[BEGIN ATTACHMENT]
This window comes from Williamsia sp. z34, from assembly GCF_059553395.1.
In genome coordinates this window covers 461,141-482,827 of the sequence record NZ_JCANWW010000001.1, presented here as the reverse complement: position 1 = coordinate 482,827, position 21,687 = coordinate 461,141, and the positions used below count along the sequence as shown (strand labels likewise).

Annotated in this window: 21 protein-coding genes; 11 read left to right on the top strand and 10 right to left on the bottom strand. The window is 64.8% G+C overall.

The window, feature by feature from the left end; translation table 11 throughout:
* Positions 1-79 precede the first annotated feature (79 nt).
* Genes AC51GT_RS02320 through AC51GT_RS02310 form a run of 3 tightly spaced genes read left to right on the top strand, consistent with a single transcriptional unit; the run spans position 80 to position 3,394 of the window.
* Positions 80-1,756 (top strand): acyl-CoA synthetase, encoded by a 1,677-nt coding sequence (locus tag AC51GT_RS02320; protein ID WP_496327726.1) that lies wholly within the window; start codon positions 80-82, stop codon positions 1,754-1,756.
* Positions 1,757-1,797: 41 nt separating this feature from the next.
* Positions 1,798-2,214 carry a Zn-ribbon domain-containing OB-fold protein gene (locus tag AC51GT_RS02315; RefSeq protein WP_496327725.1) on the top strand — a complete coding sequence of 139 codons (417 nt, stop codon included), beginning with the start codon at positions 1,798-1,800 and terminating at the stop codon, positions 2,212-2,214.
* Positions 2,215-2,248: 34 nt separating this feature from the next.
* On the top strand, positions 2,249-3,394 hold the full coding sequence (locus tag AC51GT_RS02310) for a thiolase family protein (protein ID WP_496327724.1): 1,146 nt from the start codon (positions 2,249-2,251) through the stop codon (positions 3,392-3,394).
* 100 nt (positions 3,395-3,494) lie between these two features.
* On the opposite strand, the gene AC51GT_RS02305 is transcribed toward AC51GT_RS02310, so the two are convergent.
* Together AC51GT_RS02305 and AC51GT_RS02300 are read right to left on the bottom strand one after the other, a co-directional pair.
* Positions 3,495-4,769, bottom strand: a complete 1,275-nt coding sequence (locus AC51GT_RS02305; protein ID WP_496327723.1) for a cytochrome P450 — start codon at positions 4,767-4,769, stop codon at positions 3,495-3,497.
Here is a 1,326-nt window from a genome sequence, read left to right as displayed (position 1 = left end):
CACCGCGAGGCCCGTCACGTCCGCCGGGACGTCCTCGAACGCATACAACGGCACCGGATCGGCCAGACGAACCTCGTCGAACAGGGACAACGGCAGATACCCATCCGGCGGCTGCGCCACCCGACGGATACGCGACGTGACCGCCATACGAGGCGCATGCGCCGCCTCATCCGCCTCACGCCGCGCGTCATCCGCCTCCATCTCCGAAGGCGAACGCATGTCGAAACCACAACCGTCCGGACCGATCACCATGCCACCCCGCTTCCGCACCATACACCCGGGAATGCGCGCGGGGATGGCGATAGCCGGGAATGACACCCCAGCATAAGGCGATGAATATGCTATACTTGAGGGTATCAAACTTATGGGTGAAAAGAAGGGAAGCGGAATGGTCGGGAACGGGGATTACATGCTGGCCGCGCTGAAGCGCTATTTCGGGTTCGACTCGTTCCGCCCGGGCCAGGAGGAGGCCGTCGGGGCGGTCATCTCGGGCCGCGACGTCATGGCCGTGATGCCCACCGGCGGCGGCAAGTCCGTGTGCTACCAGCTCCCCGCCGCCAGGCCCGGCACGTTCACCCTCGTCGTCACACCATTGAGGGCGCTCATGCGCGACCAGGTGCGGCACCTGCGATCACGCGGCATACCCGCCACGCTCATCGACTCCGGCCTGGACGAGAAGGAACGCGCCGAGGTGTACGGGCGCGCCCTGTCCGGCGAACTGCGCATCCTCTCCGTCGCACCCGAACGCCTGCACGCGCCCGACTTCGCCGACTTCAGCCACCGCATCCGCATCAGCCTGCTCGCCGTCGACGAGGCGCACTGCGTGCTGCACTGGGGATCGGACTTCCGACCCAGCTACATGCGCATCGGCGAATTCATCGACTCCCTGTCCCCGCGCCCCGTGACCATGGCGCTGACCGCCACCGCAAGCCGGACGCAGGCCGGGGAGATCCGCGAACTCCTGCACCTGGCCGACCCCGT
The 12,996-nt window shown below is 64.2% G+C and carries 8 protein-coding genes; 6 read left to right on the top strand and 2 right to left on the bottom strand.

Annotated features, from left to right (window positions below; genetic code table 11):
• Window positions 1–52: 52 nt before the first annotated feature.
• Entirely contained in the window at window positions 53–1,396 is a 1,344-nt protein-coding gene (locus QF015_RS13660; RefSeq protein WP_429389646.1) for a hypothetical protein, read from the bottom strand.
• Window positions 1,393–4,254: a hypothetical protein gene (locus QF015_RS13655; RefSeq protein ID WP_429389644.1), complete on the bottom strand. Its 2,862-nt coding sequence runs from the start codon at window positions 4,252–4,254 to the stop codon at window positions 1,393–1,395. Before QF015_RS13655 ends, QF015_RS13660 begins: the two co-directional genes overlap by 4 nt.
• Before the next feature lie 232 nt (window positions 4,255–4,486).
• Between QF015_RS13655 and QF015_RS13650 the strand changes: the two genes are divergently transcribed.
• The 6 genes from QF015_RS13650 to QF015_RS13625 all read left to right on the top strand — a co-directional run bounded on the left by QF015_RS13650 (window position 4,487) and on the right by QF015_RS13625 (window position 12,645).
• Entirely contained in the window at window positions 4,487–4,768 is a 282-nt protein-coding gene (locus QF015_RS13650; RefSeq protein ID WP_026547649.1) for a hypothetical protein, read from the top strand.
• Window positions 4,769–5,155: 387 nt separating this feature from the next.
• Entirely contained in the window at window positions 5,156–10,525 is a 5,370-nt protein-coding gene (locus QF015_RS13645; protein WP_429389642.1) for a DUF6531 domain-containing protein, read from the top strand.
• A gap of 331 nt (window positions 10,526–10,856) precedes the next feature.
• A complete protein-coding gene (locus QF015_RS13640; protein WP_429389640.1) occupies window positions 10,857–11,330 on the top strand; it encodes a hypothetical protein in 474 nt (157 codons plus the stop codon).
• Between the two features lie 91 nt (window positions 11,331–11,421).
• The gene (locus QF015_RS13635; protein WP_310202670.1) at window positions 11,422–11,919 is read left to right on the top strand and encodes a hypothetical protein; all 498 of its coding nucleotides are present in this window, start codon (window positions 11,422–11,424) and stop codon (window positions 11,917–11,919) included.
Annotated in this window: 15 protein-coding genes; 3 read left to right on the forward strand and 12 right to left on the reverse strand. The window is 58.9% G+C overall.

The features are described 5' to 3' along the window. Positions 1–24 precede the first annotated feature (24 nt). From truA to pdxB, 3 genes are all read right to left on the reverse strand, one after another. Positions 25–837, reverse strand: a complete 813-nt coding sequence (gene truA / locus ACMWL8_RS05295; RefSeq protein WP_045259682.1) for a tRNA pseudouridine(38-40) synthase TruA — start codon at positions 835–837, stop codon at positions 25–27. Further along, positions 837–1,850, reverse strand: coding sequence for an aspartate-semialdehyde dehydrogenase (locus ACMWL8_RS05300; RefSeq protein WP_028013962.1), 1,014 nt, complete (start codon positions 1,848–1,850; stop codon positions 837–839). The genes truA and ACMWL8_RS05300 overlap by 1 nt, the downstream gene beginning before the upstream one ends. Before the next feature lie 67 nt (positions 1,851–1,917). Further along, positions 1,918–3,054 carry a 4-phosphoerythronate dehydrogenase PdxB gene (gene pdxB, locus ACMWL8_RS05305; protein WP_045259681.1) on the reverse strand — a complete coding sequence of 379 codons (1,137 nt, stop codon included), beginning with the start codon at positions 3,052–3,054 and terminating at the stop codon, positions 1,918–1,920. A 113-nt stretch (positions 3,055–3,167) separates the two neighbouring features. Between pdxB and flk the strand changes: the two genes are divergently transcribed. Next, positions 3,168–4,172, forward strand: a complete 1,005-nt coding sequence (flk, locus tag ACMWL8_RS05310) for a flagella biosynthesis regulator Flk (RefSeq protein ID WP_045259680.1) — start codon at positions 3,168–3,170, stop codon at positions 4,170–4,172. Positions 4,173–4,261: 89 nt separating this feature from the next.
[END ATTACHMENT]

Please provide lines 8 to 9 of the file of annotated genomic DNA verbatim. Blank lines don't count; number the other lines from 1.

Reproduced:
* Positions 1,757-1,797: 41 nt separating this feature from the next.
* Positions 1,798-2,214 carry a Zn-ribbon domain-containing OB-fold protein gene (locus tag AC51GT_RS02315; RefSeq protein WP_496327725.1) on the top strand — a complete coding sequence of 139 codons (417 nt, stop codon included), beginning with the start codon at positions 1,798-1,800 and terminating at the stop codon, positions 2,212-2,214.